I don’t like chasing people. I never have. Even as a child I wasn’t a fan of the game tag. It sounded nightmare-ish and exhausting and ridiculous. “I have to run after another kid and then they have to run after me? What’s the point?” I’d frustratingly ask. “Exercise? Fun? Excitement? I’m gonna pass. I’ll just sit here and eat my freezie and anyone who wants to hang out can join.” It wasn’t an awful way to be in elementary school. People did eventually join me and those who didn’t? Pfft, whatever. I didn’t have time to fret over the pals who got away. I had hop-scotching and skipping and pogging to do. My tamagotchi was enough companionship to get me through the toughest of days. I didn’t need to chase anyone. I apply this same logic today to my relationships, especially the romantic ones. I don’t find consistently pursuing others for an eternity enjoyable in the slightest. It wasn’t my bag as an eight-year-old and it’s not my bag now.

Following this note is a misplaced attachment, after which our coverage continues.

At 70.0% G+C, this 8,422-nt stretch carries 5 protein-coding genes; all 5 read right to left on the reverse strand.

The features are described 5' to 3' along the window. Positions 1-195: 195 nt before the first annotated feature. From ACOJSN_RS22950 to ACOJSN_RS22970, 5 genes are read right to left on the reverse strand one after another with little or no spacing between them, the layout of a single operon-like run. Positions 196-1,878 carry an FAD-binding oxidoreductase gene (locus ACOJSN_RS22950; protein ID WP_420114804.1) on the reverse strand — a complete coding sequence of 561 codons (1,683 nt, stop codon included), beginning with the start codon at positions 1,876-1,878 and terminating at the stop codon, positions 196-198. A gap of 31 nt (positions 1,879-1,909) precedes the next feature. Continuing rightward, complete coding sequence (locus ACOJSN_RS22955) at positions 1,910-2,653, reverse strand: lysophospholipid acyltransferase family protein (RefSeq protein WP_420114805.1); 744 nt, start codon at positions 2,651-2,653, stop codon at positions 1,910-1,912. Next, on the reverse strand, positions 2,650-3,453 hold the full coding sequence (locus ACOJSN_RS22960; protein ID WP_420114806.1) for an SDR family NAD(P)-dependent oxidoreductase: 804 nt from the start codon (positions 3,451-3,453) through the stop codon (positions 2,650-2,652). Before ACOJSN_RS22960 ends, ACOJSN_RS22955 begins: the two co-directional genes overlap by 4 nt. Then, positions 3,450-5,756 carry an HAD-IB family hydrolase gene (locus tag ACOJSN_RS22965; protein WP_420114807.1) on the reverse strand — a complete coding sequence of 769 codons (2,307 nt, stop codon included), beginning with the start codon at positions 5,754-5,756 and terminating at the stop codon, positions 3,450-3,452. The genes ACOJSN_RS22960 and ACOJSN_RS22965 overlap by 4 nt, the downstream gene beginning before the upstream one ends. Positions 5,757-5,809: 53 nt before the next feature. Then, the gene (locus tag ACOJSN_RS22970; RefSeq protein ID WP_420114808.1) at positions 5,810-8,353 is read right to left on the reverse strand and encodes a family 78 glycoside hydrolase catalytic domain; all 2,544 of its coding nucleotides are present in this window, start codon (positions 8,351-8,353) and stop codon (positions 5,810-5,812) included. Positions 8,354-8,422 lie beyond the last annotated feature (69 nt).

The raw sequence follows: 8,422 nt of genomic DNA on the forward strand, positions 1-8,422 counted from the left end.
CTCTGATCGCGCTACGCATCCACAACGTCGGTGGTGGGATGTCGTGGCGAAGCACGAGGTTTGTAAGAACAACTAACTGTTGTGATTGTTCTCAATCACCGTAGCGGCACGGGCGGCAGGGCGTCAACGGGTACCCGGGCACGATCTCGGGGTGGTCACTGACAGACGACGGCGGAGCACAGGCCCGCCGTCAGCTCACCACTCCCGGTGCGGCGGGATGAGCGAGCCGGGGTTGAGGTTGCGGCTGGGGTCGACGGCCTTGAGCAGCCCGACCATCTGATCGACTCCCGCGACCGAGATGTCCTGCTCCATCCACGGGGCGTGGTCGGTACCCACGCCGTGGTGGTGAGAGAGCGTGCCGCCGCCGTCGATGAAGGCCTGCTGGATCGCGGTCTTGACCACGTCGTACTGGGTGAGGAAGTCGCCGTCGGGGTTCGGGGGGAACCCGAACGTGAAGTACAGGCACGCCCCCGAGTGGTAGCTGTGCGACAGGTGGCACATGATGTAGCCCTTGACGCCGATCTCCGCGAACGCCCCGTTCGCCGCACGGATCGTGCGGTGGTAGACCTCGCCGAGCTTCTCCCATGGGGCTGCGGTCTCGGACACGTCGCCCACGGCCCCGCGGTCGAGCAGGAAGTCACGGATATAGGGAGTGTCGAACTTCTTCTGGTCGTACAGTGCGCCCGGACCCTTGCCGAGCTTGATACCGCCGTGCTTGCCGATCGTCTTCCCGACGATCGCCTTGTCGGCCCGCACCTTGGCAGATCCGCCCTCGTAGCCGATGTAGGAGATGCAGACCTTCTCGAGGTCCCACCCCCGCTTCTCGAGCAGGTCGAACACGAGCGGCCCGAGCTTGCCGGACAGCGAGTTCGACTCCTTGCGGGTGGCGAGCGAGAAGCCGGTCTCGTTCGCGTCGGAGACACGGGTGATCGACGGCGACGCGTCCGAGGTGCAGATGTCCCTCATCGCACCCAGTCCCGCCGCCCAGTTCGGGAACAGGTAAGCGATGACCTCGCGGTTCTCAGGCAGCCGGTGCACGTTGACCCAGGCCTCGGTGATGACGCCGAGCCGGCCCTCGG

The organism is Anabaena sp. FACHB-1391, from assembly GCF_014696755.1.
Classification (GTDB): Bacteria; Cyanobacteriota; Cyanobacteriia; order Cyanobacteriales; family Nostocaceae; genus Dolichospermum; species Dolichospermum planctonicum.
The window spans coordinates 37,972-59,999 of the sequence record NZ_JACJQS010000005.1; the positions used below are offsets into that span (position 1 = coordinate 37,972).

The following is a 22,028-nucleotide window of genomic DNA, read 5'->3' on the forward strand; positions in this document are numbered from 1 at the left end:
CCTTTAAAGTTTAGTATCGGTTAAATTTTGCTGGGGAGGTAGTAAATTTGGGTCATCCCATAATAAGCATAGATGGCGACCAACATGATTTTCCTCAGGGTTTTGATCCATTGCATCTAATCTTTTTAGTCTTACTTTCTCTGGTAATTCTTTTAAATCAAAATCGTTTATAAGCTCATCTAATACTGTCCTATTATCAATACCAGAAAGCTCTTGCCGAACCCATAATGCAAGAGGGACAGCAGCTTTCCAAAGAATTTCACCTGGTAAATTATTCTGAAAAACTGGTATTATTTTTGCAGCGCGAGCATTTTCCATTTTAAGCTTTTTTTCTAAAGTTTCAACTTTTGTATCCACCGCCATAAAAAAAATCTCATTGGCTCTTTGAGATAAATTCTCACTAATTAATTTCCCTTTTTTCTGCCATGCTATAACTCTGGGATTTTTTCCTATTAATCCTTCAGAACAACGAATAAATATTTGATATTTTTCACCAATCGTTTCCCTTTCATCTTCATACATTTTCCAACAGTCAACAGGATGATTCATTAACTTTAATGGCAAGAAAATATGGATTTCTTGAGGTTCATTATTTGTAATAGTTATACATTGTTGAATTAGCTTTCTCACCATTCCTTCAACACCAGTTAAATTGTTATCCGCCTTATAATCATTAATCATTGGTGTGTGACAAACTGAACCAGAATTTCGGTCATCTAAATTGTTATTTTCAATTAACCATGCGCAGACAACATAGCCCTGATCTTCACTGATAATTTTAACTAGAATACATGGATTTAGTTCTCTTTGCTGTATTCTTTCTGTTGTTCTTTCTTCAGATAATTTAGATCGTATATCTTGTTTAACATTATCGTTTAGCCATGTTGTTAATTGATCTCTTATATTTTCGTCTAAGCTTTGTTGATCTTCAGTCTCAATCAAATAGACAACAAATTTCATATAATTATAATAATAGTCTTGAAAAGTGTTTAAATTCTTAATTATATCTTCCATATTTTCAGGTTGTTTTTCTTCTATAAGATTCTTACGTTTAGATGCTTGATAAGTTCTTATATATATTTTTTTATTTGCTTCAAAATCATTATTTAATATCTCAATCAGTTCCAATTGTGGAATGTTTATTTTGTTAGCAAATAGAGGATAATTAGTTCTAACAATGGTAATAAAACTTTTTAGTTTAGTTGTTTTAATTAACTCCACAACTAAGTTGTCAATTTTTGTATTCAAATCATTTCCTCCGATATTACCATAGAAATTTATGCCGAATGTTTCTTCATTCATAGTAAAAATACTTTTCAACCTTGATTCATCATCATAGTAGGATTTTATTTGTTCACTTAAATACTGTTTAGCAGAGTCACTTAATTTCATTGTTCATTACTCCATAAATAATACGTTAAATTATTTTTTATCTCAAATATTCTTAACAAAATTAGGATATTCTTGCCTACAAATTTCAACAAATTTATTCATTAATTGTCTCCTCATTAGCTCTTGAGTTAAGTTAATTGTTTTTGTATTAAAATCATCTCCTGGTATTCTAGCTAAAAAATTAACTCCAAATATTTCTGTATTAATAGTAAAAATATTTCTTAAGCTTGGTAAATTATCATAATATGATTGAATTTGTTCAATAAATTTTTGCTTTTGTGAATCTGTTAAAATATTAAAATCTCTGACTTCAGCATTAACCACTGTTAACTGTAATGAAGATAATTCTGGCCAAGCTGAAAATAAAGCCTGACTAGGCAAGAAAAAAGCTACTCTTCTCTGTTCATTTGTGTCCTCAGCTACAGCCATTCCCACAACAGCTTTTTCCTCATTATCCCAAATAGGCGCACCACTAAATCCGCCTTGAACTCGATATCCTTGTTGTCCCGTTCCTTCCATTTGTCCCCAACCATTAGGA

I mean, sure, I’ll ask someone out if I think they have potential for being my partner, but I don’t wait around either. I’m super-ambitious with my romantic interests. If I meet an individual who is funny, nice, smart and has excellent hair I’m not going to pass up an opportunity to kiss their face. I’ll add them on Facebook immediately, stalk them for weeks and eventually message their profile. My strategy never fails. This step-by-step process often results in getting laid. I’m not scared of being the initiator, although I know many women are. I used to feel more nervous about proposing drinks to dudes. But I let that insecurity slide a couple of years back. I date all of the genders now and I treat them equally, in that I inquire about dating EVERYONE.